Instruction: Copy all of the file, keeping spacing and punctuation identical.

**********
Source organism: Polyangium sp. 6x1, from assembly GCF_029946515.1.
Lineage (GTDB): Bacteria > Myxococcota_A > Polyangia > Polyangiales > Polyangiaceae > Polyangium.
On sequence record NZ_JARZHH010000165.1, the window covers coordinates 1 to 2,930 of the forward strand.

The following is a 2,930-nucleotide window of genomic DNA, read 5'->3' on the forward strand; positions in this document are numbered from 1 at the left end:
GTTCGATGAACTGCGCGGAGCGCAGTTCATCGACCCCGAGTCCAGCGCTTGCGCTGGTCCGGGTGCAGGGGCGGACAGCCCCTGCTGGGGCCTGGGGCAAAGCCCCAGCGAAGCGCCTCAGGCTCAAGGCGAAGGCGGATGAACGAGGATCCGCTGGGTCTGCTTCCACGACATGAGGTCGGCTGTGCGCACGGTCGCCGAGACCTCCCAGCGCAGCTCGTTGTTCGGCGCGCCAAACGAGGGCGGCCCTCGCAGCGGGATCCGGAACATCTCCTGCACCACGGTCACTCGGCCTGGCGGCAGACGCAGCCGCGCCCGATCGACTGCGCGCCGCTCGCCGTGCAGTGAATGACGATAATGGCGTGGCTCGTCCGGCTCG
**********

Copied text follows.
Source organism: Polyangium sp. 6x1, from assembly GCF_029946515.1.
Lineage (GTDB): Bacteria > Myxococcota_A > Polyangia > Polyangiales > Polyangiaceae > Polyangium.
On sequence record NZ_JARZHH010000165.1, the window covers coordinates 1 to 2,930 of the forward strand.

The following is a 2,930-nucleotide window of genomic DNA, read 5'->3' on the forward strand; positions in this document are numbered from 1 at the left end:
GTTCGATGAACTGCGCGGAGCGCAGTTCATCGACCCCGAGTCCAGCGCTTGCGCTGGTCCGGGTGCAGGGGCGGACAGCCCCTGCTGGGGCCTGGGGCAAAGCCCCAGCGAAGCGCCTCAGGCTCAAGGCGAAGGCGGATGAACGAGGATCCGCTGGGTCTGCTTCCACGACATGAGGTCGGCTGTGCGCACGGTCGCCGAGACCTCCCAGCGCAGCTCGTTGTTCGGCGCGCCAAACGAGGGCGGCCCTCGCAGCGGGATCCGGAACATCTCCTGCACCACGGTCACTCGGCCTGGCGGCAGACGCAGCCGCGCCCGATCGACTGCGCGCCGCTCGCCGTGCAGTGAATGACGATAATGGCGTGGCTCGTCCGGCTCG